Holidays and Observances

The History of Presidents’ Day

Mount Rushmore

Taking a day off work or enjoying a school holiday, hitting the fresh powder on the ski slopes, or shopping a big sale at your favorite store — these are just some of the ways many of us celebrate Presidents’ Day. But when did this holiday originate and what are we celebrating?

Presidents’ Day is celebrated each year on the third Monday of February. It is a federal holiday that celebrates the birthdays and achievements of all U.S. presidents, especially George Washington and Abraham Lincoln. Here are some fun facts about Presidents’ Day and some of the presidents who are honored on this day:

  • The holiday was originally established in recognition of President George Washington, who was born February 22, 1732. It was declared a federal holiday in 1879 and became a national holiday in 1968. On a federal level, this holiday is still designated as “Washington’s Birthday.” State and local governments and private businesses may use other names, such as Presidents’ Day.
  • Some states still celebrate Washington and Lincoln’s birthdays separately, while others also honor other presidents, such as Thomas Jefferson, on Presidents’ Day.
  • William Henry Harrison was the first to die in office – after only one month’s service.
  • Abraham Lincoln is believed to have had Marfan syndrome, a genetic disorder that affects connective tissue and could explain his tall stature of 6’4″.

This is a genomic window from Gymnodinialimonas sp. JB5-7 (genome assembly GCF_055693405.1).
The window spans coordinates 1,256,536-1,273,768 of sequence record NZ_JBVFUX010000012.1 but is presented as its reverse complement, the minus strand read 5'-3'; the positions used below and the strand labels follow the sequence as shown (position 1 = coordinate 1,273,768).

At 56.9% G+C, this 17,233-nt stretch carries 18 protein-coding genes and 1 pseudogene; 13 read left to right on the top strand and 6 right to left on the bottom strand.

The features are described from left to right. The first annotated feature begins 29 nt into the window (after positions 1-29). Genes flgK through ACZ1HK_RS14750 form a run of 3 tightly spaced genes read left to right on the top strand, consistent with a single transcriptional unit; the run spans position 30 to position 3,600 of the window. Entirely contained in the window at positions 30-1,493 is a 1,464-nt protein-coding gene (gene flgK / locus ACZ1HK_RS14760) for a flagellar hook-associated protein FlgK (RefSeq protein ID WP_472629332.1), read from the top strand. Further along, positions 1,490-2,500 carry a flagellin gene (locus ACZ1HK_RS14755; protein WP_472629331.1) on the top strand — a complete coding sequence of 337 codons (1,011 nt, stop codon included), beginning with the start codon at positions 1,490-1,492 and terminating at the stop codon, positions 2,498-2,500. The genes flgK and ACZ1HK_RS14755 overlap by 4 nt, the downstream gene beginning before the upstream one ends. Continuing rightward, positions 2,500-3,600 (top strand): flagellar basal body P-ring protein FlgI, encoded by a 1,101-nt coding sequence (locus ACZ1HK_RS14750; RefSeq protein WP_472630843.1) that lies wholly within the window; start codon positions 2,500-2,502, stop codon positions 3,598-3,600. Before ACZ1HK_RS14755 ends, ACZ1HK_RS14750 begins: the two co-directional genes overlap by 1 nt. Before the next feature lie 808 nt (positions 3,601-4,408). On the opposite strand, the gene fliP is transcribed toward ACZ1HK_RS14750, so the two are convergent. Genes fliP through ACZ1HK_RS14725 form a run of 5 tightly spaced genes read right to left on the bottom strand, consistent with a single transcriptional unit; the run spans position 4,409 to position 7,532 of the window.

• John Quincy Adams started keeping a journal in 1779. By the time he passed away in 1848, he had written 50 volumes. His journals have been cited by many historians as first-hand accounts of the formation of the early United States.
  • James Madison was the shortest president, standing at 5’4″ and weighing just over 100 pounds.
  • Harry S. Truman never earned a college degree. He was a talented student and received good grades in most of his classes, but due to his family’s finances he was not able to pursue higher education. He was the last president of the United States to not have a college degree.
  • John F. Kennedy was the youngest man elected as president of the United States. When he was assassinated, he was the youngest president to die in office.
  • Benjamin Harrison was afraid of touching light switches because he was worried about getting electrocuted.
  • John Tyler fathered 15 children, more than any other president. He also has two living grandchildren as of 2024.

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